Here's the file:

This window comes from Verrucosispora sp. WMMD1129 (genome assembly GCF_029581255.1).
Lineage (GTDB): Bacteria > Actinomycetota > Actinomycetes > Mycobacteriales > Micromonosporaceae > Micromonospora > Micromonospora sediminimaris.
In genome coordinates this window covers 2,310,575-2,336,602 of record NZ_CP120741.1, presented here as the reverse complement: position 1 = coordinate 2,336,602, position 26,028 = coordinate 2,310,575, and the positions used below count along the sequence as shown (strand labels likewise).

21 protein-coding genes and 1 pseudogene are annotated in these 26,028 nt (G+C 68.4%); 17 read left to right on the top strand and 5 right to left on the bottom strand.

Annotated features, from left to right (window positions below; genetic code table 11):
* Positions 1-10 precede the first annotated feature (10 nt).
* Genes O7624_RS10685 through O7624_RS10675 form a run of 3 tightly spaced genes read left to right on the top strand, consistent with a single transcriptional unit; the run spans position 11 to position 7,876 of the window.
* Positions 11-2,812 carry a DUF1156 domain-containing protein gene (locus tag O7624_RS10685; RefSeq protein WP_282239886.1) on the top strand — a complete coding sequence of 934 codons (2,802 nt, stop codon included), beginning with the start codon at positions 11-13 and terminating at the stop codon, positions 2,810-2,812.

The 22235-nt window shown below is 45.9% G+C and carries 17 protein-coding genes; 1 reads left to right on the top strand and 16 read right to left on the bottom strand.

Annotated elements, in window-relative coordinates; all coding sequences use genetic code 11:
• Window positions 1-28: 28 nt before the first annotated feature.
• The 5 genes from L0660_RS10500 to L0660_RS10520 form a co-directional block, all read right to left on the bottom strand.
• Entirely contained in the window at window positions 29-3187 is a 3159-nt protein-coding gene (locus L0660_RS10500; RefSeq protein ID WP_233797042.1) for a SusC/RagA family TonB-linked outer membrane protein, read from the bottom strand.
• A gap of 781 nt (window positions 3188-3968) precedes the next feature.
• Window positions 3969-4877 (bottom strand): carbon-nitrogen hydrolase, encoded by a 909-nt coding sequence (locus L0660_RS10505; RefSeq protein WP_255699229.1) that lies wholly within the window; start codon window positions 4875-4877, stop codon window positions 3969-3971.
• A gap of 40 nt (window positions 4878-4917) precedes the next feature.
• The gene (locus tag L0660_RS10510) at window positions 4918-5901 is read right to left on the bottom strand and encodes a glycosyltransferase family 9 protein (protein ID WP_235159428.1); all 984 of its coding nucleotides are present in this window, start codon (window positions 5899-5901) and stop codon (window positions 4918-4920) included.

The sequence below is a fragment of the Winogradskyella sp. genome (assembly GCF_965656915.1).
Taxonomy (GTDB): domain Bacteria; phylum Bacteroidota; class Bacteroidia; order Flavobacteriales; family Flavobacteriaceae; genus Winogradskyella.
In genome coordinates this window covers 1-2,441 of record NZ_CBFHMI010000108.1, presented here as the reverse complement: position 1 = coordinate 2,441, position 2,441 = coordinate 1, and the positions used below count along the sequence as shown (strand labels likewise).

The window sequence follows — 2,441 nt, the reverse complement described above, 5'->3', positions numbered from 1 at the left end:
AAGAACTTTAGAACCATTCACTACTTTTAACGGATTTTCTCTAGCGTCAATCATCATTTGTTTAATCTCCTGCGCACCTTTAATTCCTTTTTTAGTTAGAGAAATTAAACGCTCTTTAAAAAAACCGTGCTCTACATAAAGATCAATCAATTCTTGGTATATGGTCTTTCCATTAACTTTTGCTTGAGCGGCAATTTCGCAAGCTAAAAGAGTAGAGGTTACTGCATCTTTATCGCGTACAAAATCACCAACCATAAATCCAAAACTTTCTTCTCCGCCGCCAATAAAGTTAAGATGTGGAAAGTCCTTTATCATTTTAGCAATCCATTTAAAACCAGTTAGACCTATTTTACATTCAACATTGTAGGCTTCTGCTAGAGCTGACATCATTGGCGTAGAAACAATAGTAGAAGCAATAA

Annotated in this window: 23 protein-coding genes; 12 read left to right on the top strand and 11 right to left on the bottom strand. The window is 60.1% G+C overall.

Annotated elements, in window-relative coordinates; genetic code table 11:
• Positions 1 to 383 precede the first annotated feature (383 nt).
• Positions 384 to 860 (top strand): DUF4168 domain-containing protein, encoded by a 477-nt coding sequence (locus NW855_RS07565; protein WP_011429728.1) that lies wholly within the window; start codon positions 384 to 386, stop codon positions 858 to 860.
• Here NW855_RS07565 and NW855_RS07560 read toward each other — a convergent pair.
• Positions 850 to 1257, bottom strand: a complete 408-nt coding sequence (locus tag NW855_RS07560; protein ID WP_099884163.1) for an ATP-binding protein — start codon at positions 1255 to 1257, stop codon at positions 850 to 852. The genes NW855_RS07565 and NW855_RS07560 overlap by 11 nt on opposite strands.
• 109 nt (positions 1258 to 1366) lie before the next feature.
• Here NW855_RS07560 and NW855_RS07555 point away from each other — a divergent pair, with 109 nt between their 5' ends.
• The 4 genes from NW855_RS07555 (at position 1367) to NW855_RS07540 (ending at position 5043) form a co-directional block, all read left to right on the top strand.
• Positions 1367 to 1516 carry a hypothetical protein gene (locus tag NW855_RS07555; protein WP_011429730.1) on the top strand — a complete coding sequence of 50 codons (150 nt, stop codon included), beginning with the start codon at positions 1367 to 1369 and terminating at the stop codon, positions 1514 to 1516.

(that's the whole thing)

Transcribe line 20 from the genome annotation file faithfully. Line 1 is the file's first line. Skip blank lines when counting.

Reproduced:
In genome coordinates this window covers 1-2,441 of record NZ_CBFHMI010000108.1, presented here as the reverse complement: position 1 = coordinate 2,441, position 2,441 = coordinate 1, and the positions used below count along the sequence as shown (strand labels likewise).